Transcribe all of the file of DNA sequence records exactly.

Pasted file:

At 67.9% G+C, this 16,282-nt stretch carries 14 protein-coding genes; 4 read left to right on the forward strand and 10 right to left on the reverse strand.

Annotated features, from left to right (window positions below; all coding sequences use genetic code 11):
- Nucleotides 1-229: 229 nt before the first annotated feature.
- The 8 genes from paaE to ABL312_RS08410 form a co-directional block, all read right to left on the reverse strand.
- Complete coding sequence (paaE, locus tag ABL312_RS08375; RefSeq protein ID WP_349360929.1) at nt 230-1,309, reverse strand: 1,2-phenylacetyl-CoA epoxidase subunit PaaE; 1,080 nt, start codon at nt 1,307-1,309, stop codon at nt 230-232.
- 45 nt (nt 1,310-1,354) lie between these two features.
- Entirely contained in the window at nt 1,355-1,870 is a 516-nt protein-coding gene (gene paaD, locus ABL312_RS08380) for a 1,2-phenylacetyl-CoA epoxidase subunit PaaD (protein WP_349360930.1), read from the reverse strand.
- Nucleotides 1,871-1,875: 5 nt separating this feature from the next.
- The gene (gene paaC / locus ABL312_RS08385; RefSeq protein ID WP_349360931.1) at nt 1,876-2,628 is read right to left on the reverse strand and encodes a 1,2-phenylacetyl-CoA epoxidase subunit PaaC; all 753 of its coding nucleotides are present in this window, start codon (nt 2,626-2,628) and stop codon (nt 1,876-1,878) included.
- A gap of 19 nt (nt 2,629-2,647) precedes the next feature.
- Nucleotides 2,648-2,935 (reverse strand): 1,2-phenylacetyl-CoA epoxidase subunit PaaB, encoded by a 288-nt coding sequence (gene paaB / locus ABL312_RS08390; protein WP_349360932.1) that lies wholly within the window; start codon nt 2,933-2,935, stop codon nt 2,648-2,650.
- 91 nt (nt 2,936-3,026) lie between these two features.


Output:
At 67.9% G+C, this 16,282-nt stretch carries 14 protein-coding genes; 4 read left to right on the forward strand and 10 right to left on the reverse strand.

Annotated features, from left to right (window positions below; all coding sequences use genetic code 11):
- Nucleotides 1-229: 229 nt before the first annotated feature.
- The 8 genes from paaE to ABL312_RS08410 form a co-directional block, all read right to left on the reverse strand.
- Complete coding sequence (paaE, locus tag ABL312_RS08375; RefSeq protein ID WP_349360929.1) at nt 230-1,309, reverse strand: 1,2-phenylacetyl-CoA epoxidase subunit PaaE; 1,080 nt, start codon at nt 1,307-1,309, stop codon at nt 230-232.
- 45 nt (nt 1,310-1,354) lie between these two features.
- Entirely contained in the window at nt 1,355-1,870 is a 516-nt protein-coding gene (gene paaD, locus ABL312_RS08380) for a 1,2-phenylacetyl-CoA epoxidase subunit PaaD (protein WP_349360930.1), read from the reverse strand.
- Nucleotides 1,871-1,875: 5 nt separating this feature from the next.
- The gene (gene paaC / locus ABL312_RS08385; RefSeq protein ID WP_349360931.1) at nt 1,876-2,628 is read right to left on the reverse strand and encodes a 1,2-phenylacetyl-CoA epoxidase subunit PaaC; all 753 of its coding nucleotides are present in this window, start codon (nt 2,626-2,628) and stop codon (nt 1,876-1,878) included.
- A gap of 19 nt (nt 2,629-2,647) precedes the next feature.
- Nucleotides 2,648-2,935 (reverse strand): 1,2-phenylacetyl-CoA epoxidase subunit PaaB, encoded by a 288-nt coding sequence (gene paaB / locus ABL312_RS08390; protein WP_349360932.1) that lies wholly within the window; start codon nt 2,933-2,935, stop codon nt 2,648-2,650.
- 91 nt (nt 2,936-3,026) lie between these two features.